A technical specification of color, based on hue and saturation. It references the relationship between red, green and blue in a three-dimensional space without regard to intensity.

Visible Light

The range of color human vision can perceive. Compute all possible combinations of the factors that make up Chromaticity and you've defined the spectrum of Visible Light. The first defined measure of this range was created in 1931 by the International Commission on Illumination, and is known as CIE 1931. Plotted as a two-dimensional graph (see below), CIE 1931 takes on a triangular "hump" shape with the largest area devoted to the green range of the spectrum, which is where the human brain can define the greatest delineation.

Color Gamut: While man has successfully defined the range of Visible Light, we cannot yet reproduce it. Whether in printed inks, chemical dyes, electrically-stimulated phosphors, lasers, etc., we have so far only been able to reproduce subsets of the full Visible Light spectrum. A Color Gamut defines the range of this subset. Different technologies are capable of gathering different Color Gamuts and other technologies are capable of reproducing different Color Gamuts. Charted as an overlay to CIE 1931, a system's Color Gamut is represented as a triangle within the chart area. A device's Color Gamut is also commonly referred to as its Color Space.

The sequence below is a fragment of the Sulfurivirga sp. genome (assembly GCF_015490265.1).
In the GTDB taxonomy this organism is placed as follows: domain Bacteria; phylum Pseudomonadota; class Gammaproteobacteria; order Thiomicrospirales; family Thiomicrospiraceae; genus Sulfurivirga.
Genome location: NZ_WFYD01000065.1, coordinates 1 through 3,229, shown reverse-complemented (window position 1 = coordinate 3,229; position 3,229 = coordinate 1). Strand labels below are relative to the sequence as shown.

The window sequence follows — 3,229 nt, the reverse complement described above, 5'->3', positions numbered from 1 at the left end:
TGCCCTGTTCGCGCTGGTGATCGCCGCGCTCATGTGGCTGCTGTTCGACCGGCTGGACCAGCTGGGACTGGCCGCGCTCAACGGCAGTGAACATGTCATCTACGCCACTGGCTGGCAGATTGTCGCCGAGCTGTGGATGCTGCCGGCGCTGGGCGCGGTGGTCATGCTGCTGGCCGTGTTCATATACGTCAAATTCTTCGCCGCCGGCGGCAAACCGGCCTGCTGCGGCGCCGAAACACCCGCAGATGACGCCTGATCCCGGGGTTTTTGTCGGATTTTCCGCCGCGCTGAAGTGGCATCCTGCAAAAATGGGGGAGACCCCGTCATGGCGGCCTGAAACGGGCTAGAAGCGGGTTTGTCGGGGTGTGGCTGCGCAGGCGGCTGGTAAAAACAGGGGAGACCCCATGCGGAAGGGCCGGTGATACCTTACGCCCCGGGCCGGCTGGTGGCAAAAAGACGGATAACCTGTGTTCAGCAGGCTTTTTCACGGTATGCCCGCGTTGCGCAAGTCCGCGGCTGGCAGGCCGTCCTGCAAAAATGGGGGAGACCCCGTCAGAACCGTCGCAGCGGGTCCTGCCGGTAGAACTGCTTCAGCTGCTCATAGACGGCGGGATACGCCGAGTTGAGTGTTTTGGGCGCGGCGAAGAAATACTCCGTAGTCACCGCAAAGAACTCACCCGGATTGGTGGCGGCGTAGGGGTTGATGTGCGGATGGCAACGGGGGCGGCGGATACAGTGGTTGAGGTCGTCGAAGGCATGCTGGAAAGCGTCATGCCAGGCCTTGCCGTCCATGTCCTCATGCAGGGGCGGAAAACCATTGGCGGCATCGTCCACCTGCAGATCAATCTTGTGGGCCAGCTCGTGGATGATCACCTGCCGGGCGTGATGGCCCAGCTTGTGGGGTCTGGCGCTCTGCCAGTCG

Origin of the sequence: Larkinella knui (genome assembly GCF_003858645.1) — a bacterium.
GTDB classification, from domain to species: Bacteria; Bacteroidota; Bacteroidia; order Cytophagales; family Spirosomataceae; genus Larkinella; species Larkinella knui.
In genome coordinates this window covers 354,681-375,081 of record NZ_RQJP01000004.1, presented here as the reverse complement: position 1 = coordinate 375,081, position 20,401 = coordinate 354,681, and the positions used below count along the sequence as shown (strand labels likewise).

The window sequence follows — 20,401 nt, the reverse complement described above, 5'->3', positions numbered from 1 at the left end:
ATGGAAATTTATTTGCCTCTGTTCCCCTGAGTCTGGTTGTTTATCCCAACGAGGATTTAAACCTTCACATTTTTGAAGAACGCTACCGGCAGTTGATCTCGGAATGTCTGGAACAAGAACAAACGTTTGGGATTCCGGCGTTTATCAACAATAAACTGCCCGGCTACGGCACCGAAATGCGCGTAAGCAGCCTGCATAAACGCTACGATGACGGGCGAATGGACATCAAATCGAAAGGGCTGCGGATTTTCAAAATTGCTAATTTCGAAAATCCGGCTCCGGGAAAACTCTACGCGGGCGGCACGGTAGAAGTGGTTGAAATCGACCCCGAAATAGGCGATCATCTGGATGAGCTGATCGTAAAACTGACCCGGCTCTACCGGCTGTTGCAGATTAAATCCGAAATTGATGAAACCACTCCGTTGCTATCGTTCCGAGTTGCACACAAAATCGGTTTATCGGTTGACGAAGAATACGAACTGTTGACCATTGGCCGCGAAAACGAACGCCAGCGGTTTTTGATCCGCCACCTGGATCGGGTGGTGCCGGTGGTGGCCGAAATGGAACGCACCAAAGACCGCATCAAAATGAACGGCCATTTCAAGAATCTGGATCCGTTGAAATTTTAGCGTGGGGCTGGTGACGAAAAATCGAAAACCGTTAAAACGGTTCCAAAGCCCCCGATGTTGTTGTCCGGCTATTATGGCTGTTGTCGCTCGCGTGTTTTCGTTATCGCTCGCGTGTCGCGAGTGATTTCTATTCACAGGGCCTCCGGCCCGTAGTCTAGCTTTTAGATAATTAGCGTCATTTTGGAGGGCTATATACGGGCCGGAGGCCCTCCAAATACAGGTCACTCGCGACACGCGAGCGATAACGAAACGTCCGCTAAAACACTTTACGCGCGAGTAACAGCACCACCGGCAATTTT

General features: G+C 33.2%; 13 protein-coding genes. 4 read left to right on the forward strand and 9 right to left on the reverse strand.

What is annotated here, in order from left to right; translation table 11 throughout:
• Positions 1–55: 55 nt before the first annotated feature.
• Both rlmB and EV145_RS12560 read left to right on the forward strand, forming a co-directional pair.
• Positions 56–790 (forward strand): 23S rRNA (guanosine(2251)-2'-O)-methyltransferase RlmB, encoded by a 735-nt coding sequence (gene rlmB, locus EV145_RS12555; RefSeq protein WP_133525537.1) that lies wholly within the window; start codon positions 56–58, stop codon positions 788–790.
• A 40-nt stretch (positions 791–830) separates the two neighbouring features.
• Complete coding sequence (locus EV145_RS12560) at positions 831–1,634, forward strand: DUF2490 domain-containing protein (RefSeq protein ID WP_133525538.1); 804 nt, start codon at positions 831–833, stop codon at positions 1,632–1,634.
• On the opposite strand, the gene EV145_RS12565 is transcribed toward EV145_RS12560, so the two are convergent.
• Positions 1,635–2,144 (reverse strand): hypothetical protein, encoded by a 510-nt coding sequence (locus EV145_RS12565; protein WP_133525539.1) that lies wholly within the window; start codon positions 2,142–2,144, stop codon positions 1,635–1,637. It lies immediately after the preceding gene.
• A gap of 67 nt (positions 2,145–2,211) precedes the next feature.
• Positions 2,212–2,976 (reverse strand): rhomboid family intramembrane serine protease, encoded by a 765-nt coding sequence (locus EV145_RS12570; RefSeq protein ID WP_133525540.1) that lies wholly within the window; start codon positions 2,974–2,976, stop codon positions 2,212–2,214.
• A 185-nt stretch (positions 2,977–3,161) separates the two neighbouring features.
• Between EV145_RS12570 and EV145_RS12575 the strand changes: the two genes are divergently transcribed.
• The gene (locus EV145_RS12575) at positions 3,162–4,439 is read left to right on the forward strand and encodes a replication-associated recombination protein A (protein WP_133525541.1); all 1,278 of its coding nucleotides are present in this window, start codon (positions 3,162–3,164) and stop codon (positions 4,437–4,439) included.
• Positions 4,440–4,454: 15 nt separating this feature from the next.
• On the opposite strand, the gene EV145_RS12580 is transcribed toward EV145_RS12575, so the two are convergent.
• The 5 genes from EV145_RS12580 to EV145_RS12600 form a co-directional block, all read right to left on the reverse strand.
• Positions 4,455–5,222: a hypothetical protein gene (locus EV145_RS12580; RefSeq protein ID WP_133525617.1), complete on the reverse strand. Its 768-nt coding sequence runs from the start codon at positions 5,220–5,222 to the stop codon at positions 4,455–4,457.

The F5 CFA uses dyes for a standard REC709 (ITU-709) broadcast Color Space. The F55 CFA uses dyes for an extended Color Gamut beyond what broadcast monitors can reproduce. In fact, Sony lays claim to the greatest-ranging CFA in existence, with a Color Space beyond the range of any other technology, even film. This extended Color Gamut is what is shared between the F55 and the F65.

Why not make the CFA on the F55 standard for all sensors? The two cameras are for different uses and are aimed at different markets, but this is not a matter of Sony "crippling" a less expensive model camera but instead better defining it. Too much Color Space from a sensor is not a good thing. It means that the camera's data stream is wasting processing and information space on colors that will never be reproduced. The primary use for the F5 camera is for broadcast work to be screened on LCD and OLED monitors. If the sensor's CFA is more closely aligned to the Color Gamut of these output platforms, then the energies of the camera's processing and codecs go towards accurately reproducing the image for the intended medium.